In 2014, California was the first state to have rules for testing autonomous vehicles on public streets. But many felt that those regulations were too restrictive and unable to adapt to a technology that is rapidly maturing. As a result, testing programs have flourished in other states, like Arizona.

“This is a major step forward for autonomous technology in California,” DMV Director Jean Shiomoto said. Safety is our top concern and we are ready to begin working with manufacturers that are prepared to test fully driverless vehicles in California.”

Among other requirements imposed as part of the permitting process, companies must show that there is a link for remote control, allowing the car to be operated from afar.

Autonomous vehicle makers must also provide a “law enforcement action plan” that includes instructions as to how to contact the remote human operator and how to disengage the AV mode, among other requirements. The rules do not say what type of data law enforcement will be able to access from AVs. Consumer Watchdog, a group that has routinely opposed AV technology, slammed the new rules this week. “A remote test operator will be allowed to monitor and attempt to control the robot car from afar,” said John M. Simpson, the group’s privacy project director. “It will be just like playing a video game, except lives will be at stake.”

 

New Tax Laws For 2018

Between the IRS and the recent changes in the tax law, here are a number of significant changes that will impact taxes now and going forward.

Those who are married and filing jointly will have an increased standard deduction of $24,000, up from $13,000 as under previous law.

Single taxpayers and those who are married and file separately now have a $12,000 standard deduction, up from the $6,500.

For heads of households, the deduction will be $18,000, up from $9,550.

The personal exemption has been eliminated with the tax reform bill.

A new 37 percent top rate will affect individuals with incomes of $500,000 and higher. The top rate applies for married taxpayers who file jointly at $600,000 and over. 

The estate tax exemption doubles to $11.2 million per individual and $22.4 million per couple in 2018.

The child tax credit has been raised to $2,000 per child — those under 17 — up from $1,000. A $500 credit is available for dependents who do not get the $2,000 credit.

The deduction for mortgage interest is capped at $750,000 for mortgage loans  taken out after Dec. 15 of last year. The limit is still $1 million for mortgages that were established prior to Dec. 15, 2017.


The itemized deduction is limited to $10,000 for both income and property taxes paid during the year.





Employees who participate in certain retirement plans ‒ 401(k), 403(b) and most 457 plans, and the Thrift Savings Plan – can now contribute as much as $18,500 this year, a $500 increase from the limit for 2017.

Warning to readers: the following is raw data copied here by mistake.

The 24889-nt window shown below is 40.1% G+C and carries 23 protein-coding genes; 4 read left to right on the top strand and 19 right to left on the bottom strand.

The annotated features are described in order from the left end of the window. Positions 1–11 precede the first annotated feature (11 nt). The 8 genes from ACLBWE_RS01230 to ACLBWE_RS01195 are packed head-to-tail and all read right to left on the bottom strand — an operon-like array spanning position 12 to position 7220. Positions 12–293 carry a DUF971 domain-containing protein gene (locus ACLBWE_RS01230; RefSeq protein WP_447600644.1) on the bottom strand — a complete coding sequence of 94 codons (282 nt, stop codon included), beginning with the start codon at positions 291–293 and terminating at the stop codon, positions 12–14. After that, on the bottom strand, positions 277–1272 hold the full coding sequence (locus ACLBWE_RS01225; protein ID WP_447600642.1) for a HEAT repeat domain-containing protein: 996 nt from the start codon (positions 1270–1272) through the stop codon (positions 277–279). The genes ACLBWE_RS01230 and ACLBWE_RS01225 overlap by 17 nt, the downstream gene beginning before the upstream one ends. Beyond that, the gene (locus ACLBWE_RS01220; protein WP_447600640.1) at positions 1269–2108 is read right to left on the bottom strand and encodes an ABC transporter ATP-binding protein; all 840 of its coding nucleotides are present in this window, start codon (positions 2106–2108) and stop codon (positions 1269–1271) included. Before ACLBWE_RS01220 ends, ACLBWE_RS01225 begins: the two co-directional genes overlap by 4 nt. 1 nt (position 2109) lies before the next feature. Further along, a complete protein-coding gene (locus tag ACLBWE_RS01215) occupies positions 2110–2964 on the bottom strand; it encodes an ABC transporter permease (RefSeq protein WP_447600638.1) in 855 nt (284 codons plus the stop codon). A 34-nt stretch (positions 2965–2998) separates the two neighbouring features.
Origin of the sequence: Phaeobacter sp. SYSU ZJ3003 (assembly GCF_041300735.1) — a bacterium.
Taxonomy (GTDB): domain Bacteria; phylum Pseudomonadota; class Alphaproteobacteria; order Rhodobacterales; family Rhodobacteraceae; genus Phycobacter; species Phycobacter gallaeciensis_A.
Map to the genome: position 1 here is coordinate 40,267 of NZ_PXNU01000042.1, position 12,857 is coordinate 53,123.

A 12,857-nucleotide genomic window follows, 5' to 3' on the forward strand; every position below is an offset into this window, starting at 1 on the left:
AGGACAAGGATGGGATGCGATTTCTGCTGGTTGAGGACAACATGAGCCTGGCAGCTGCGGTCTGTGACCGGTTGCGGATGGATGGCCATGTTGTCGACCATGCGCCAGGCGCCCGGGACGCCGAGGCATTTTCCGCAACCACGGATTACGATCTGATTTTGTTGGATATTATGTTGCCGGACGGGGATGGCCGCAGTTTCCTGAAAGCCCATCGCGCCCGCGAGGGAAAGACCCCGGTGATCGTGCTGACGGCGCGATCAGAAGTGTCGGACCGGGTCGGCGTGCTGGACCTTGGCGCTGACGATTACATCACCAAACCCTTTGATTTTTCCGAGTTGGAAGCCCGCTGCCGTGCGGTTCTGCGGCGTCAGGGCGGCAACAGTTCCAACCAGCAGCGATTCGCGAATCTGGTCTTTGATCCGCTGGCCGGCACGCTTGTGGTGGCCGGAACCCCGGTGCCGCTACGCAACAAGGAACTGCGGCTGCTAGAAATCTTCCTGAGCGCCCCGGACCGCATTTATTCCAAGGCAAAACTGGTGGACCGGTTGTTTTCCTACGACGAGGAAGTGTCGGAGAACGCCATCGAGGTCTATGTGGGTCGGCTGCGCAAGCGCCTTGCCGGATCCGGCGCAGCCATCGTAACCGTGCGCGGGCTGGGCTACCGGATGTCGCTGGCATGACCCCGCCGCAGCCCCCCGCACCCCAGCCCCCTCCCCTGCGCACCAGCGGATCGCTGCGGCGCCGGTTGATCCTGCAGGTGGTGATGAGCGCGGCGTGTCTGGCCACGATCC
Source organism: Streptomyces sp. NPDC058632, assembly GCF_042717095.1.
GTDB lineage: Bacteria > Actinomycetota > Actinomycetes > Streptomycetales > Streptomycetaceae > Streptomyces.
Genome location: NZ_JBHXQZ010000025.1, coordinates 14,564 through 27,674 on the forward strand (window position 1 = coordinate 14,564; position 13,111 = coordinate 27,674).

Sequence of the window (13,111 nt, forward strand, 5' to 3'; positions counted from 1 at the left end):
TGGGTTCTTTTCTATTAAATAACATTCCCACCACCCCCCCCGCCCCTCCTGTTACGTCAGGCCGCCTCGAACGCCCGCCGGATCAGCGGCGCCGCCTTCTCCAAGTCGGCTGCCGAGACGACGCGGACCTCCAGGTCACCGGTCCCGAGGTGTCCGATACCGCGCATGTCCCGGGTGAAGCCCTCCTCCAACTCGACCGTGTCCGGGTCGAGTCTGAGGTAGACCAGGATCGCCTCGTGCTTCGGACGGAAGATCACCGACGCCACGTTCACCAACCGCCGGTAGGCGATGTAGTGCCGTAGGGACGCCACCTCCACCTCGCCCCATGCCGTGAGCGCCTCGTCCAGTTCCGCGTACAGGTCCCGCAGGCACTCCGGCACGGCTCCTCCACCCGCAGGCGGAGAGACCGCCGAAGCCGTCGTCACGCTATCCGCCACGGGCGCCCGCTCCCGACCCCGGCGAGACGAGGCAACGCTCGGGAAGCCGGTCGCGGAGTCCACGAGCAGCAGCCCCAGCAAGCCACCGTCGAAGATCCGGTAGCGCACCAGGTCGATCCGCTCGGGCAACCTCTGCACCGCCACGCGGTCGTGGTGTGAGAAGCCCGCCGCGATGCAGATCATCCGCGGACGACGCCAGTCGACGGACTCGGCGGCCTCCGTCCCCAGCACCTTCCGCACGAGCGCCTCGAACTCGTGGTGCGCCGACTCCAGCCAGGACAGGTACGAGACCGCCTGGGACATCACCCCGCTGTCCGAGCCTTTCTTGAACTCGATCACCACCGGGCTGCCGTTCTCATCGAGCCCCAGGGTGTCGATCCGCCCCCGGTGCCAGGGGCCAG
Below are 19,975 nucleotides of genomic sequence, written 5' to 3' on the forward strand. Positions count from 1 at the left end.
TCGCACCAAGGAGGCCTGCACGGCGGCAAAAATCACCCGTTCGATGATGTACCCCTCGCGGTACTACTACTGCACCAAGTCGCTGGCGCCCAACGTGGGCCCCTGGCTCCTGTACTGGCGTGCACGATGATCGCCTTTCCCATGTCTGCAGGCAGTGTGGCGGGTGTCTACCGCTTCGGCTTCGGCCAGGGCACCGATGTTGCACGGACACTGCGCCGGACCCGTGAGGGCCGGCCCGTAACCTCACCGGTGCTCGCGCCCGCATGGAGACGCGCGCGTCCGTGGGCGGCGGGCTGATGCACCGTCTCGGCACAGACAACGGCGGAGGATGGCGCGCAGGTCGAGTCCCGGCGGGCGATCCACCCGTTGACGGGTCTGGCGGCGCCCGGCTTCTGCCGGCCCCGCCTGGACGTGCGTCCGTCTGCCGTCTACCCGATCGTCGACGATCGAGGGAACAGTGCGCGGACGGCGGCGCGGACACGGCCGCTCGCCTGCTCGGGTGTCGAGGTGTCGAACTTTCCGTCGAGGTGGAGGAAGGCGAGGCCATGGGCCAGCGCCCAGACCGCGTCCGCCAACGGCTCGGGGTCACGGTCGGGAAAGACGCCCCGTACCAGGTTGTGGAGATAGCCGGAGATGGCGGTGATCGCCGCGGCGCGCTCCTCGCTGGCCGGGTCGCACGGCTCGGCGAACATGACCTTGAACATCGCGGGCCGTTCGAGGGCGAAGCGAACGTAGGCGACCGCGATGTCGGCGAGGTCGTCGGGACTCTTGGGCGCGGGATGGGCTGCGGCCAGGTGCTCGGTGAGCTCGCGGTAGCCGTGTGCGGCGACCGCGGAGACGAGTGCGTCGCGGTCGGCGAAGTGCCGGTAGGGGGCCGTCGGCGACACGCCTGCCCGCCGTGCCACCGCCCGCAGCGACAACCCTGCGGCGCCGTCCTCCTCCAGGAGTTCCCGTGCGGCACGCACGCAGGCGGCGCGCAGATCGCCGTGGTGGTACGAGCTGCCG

Savers who contribute to individual retirement accounts will have higher income ranges following cost-of-living adjustments. Note that the deduction phases out for individuals and their spouses who are covered by workplace retirement plans.
 For single taxpayers, the limit will be $63,000 to $73,000.
 For married couples, the phase out range will vary depending on whether the IRA contributor is covered by a workplace retirement plan or not. When the spouse who is investing has access to an employer plan, the range is $101,000 to $121,000.

For individuals who don’t have a retirement plan but are married to someone who does, the phase out has been raised to $189,000 to $199,000.
The phase out was not adjusted for married individuals who file a separate return and who are covered by a workplace retirement plan. That range is $0 to $10,000.





                   

           

New Laws in Arizona 2018

The start of 2018 means new laws taking effect in Arizona.  

Employees are happy about an increase in the minimum wage, but some business owners are worried about now having to pay their workers $10.50 an hour.  “It costs me approximately four thousand dollars a month employing twelve to fifteen people, that’s a big hit for a small business owner to take,” said Frank Silverman of Midtown Tavern.

After being signed into law by President Donald Trump a new tax law is set to take effect.  The law doubles the standard deduction, doubles the child tax credit, and gets rid of the nearly $4,000 personal exemption. However, none of these will have an impact on your next tax return. None of the new tax laws affect the 2017 taxes.